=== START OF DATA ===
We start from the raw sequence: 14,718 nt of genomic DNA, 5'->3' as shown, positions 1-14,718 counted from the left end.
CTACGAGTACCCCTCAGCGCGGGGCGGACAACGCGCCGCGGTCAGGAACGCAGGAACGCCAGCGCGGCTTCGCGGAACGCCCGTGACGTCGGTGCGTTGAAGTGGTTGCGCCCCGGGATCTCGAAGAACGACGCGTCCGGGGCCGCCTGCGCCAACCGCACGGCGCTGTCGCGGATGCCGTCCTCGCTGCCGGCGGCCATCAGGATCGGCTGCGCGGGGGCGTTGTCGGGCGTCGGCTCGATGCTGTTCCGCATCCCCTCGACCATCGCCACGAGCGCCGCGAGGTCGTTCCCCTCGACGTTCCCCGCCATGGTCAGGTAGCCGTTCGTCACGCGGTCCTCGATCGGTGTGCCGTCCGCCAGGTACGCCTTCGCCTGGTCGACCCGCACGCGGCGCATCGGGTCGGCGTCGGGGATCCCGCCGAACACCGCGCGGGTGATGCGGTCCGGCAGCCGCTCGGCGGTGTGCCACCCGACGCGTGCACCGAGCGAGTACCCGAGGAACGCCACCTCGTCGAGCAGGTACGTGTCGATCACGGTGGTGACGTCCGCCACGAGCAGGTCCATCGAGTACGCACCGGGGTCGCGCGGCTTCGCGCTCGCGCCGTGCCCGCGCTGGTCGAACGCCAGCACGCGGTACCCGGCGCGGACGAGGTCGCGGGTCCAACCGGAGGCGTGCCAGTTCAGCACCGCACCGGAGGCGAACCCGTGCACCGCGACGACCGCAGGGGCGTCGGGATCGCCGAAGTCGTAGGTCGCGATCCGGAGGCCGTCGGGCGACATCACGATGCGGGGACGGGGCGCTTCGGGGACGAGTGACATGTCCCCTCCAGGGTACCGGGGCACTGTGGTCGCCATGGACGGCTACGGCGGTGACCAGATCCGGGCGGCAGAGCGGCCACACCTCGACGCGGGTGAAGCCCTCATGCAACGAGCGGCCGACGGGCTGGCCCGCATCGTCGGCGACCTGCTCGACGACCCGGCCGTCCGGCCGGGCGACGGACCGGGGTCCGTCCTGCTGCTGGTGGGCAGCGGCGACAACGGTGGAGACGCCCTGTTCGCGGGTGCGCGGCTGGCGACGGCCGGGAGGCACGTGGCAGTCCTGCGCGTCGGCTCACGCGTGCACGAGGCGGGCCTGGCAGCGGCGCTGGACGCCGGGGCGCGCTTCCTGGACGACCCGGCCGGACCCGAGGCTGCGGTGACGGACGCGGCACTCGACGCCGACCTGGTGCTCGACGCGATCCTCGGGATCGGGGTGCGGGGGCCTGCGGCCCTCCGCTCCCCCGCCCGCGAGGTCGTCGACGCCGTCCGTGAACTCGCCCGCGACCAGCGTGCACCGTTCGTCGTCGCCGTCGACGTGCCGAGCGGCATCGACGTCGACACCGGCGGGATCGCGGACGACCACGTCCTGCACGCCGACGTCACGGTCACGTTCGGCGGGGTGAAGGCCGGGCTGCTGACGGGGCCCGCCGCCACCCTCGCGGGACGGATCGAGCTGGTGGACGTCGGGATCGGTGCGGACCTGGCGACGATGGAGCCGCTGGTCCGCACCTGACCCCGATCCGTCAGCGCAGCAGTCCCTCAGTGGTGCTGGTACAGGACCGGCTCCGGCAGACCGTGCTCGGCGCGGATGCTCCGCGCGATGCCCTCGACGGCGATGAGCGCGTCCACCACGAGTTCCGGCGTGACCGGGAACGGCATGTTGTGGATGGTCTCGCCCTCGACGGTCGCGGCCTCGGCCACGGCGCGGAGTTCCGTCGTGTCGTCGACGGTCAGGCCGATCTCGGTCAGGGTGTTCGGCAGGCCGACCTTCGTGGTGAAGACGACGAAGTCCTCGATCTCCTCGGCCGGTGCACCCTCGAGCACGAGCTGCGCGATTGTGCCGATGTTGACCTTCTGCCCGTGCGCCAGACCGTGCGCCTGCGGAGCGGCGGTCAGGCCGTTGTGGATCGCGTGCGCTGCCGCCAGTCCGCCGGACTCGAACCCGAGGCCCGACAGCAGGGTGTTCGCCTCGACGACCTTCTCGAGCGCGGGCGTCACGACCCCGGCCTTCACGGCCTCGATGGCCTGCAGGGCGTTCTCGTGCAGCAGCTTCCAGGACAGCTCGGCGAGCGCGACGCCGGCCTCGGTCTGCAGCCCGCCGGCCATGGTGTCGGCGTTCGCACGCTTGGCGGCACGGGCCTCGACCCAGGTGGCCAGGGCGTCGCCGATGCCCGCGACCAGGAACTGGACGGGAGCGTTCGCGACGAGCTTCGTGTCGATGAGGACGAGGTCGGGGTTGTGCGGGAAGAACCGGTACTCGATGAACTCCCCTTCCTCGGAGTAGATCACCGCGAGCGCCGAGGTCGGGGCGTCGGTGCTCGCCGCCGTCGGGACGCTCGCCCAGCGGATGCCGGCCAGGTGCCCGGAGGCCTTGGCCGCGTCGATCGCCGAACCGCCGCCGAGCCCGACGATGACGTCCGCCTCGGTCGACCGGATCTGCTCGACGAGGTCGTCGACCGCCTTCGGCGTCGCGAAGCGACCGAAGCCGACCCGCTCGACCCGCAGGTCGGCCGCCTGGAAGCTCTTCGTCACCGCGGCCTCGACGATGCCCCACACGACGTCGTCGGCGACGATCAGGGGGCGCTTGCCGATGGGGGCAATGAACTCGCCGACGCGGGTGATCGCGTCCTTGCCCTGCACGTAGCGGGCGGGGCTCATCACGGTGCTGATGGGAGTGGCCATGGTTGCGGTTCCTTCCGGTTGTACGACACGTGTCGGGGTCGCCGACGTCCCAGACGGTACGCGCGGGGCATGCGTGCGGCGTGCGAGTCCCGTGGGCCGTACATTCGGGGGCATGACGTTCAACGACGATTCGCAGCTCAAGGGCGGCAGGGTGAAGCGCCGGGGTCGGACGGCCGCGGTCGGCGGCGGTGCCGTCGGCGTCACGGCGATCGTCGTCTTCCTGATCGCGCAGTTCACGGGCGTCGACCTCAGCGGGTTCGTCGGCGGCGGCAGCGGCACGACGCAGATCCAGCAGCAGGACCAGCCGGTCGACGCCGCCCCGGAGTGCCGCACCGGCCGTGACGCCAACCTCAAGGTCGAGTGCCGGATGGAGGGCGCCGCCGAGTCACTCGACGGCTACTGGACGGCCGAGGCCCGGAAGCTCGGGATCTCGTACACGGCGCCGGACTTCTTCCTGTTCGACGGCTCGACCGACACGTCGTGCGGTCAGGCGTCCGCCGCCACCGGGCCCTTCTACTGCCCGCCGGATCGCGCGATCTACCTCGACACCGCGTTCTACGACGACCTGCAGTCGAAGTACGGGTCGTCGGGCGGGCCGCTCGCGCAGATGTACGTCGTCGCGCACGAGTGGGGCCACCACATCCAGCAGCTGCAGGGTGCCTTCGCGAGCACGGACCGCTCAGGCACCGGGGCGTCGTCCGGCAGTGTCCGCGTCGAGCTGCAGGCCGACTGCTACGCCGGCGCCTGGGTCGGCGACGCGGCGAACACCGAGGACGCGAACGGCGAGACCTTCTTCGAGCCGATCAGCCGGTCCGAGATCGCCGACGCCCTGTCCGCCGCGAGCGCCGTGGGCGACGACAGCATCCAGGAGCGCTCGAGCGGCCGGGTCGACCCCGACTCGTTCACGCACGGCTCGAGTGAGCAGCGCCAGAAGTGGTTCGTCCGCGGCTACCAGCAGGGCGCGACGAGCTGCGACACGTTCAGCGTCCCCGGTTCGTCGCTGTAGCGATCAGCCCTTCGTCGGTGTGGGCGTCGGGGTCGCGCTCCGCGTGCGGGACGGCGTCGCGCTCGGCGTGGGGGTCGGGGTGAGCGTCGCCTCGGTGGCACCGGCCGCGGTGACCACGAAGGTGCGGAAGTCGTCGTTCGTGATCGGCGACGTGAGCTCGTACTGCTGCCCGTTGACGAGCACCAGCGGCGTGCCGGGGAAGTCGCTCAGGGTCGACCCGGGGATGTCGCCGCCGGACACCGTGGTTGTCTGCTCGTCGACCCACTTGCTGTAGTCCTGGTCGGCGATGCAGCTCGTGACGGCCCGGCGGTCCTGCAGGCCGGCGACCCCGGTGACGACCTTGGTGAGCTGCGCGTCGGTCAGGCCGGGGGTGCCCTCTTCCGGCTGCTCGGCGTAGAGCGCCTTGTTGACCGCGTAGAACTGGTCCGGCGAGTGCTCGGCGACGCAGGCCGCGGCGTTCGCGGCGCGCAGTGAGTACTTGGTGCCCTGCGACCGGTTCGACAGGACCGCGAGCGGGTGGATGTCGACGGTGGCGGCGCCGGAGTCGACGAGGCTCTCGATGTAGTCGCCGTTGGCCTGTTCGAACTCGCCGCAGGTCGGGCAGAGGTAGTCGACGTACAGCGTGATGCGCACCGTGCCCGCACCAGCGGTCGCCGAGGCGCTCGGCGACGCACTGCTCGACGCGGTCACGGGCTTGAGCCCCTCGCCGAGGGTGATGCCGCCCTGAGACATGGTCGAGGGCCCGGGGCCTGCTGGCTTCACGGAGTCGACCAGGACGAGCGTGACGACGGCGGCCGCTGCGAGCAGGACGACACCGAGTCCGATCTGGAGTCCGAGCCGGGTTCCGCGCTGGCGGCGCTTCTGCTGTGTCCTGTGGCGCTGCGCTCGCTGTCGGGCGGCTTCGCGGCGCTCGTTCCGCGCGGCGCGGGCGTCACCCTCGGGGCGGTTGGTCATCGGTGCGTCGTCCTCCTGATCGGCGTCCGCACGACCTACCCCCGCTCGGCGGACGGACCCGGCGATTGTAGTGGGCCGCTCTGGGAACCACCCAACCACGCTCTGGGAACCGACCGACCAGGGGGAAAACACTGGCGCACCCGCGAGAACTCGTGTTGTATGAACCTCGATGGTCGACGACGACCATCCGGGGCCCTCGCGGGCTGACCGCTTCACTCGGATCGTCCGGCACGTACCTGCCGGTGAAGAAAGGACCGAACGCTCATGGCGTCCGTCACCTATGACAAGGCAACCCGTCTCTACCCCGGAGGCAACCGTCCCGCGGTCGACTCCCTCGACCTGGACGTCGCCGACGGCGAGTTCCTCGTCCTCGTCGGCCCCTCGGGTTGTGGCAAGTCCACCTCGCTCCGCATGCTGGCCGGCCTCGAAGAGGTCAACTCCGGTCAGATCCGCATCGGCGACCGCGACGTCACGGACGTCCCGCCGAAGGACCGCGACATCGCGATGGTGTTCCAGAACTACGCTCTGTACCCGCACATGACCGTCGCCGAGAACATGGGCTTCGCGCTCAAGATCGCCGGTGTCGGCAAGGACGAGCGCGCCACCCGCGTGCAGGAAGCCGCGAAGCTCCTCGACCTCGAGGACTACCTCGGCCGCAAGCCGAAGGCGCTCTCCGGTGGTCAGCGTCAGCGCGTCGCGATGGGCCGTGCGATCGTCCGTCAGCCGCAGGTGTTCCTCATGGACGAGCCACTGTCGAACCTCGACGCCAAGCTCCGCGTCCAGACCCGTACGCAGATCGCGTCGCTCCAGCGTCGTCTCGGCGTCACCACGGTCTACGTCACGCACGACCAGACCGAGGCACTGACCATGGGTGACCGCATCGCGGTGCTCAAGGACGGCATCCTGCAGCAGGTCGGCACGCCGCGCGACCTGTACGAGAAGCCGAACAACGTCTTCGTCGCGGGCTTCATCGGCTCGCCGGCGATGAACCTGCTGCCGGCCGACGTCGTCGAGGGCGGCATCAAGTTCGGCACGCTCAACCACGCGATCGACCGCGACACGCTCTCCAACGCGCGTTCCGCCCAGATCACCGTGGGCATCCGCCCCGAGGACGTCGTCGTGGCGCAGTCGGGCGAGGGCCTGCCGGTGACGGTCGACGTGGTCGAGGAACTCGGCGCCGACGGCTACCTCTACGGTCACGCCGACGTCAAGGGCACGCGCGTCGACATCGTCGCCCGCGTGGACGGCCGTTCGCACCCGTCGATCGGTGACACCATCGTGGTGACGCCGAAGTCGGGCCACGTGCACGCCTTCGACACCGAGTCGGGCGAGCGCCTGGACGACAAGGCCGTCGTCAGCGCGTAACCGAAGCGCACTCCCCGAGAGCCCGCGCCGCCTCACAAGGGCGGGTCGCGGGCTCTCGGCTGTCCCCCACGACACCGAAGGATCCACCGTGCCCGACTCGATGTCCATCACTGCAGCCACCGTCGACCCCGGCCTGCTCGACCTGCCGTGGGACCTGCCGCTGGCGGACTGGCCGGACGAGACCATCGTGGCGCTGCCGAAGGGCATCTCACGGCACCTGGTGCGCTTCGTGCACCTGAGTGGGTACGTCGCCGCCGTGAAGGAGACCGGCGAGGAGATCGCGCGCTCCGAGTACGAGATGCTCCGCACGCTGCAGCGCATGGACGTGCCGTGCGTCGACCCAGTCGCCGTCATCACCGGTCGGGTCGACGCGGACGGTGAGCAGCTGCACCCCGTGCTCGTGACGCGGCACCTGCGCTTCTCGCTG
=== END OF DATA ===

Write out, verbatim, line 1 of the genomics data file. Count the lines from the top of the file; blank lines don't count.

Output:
We start from the raw sequence: 14,718 nt of genomic DNA, 5'->3' as shown, positions 1-14,718 counted from the left end.